The shortfall is made good by water tankers. In this sense, tankers are a consequence of the state’s failure. It is only because the state does not supply  water that people sink a borewell, and if it is not sufficient, they begin depending on tankers. The tankers get the water from the groundwater farther out in the city – agricultural fields, private residences and, even, burial grounds.[19]

If the groundwater is low, it takes a long time for the tankers to fill and results in soaring water prices. Tanker owners cartelise and raise prices, especially in summer, as service providers do. The government can ensure that tankers do not do price-gouging. This is where it becomes important to ensure that lakes are filled with treated wastewater allowing the aquifer to replenish. The supply increases and tanker prices could drop. This is the way to handle the tanker lobby instead of merely regulating them or determining prices or taking over the tankers. To augment the water supply by ensuring fuller aquifers is in the hands of the state.

If every household harvests 60 millimetres of rain, the water will not come into the stormwater system contributing to floods but will recharge the aquifer. At the watershed scale, lakes should be designed to receive the residual stormwater. The overflow from one lake can cascade to the next and all the way to the Arkavathi or Dakshin Pinakini river. This will enable flood control as well as groundwater recharge. In the non-monsoon season, the treated wastewater can fill the lakes and reach the aquifers below.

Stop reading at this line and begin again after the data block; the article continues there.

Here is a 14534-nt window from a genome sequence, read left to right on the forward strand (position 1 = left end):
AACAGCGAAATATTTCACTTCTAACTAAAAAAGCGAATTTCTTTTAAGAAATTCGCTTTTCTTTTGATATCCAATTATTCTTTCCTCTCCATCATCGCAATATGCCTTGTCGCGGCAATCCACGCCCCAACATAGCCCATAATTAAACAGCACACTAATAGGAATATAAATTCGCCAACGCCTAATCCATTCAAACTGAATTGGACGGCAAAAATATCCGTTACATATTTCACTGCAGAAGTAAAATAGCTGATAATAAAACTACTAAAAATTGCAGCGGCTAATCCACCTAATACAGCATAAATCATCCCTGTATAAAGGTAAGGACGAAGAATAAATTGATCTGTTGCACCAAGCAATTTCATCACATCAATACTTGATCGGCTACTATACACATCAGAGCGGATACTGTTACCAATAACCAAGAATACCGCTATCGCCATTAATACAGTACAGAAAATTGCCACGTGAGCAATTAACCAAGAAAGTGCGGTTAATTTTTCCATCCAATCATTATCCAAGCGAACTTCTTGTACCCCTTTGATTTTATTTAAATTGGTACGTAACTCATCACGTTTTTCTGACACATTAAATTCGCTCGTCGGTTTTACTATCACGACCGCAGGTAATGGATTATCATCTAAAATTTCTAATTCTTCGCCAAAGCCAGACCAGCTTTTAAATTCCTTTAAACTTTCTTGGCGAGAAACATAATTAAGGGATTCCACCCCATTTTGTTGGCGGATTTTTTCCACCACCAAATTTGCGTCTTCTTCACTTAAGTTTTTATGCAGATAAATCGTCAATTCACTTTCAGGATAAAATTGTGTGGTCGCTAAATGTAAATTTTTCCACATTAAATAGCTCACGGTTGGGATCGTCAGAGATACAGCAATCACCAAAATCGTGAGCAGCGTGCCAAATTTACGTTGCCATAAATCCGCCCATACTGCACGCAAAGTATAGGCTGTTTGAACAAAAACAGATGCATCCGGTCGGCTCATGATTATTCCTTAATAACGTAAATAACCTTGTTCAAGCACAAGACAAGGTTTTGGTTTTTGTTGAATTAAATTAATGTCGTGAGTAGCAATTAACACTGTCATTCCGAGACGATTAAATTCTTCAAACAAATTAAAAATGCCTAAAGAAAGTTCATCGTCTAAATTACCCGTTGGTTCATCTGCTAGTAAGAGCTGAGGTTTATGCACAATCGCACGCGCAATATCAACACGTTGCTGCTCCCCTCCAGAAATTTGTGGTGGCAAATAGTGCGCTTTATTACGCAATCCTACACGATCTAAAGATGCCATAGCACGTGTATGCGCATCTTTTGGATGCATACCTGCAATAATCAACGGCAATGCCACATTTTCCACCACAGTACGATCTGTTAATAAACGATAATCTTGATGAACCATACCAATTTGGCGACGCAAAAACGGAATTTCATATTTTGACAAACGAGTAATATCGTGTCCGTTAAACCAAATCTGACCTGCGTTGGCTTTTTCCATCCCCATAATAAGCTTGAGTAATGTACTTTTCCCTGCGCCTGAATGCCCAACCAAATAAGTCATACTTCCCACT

The challenges are that institutions in Bengaluru, as in any city, work in silos. The Bangalore Water Supply and Sewerage Board (BWSSB), the Bruhat Bengaluru Mahanagara Palike (BBMP) with its control of lakes, the groundwater authority, and the wastewater department within the BWSSB, have to work in tandem. Coordination is key to addressing the city’s water issues. Unless the right institutional architecture is created, water will remain a pipe dream in Bengaluru.


S Vishwanath, a well-regarded urban planner, was on a committee to frame bylaws for rainwater harvesting in Bengaluru. He is also the founder of Rainwater Club, director of Biome Environmental Solutions, and a trustee of Biome Environmental Trust. He launched the ‘Million Wells’ campaign with the Mannu Vaddar community to rejuvenate Bengaluru’s groundwater table. He is a member of the Technical Committee of the BWSSB .

Photo: S Vishwanath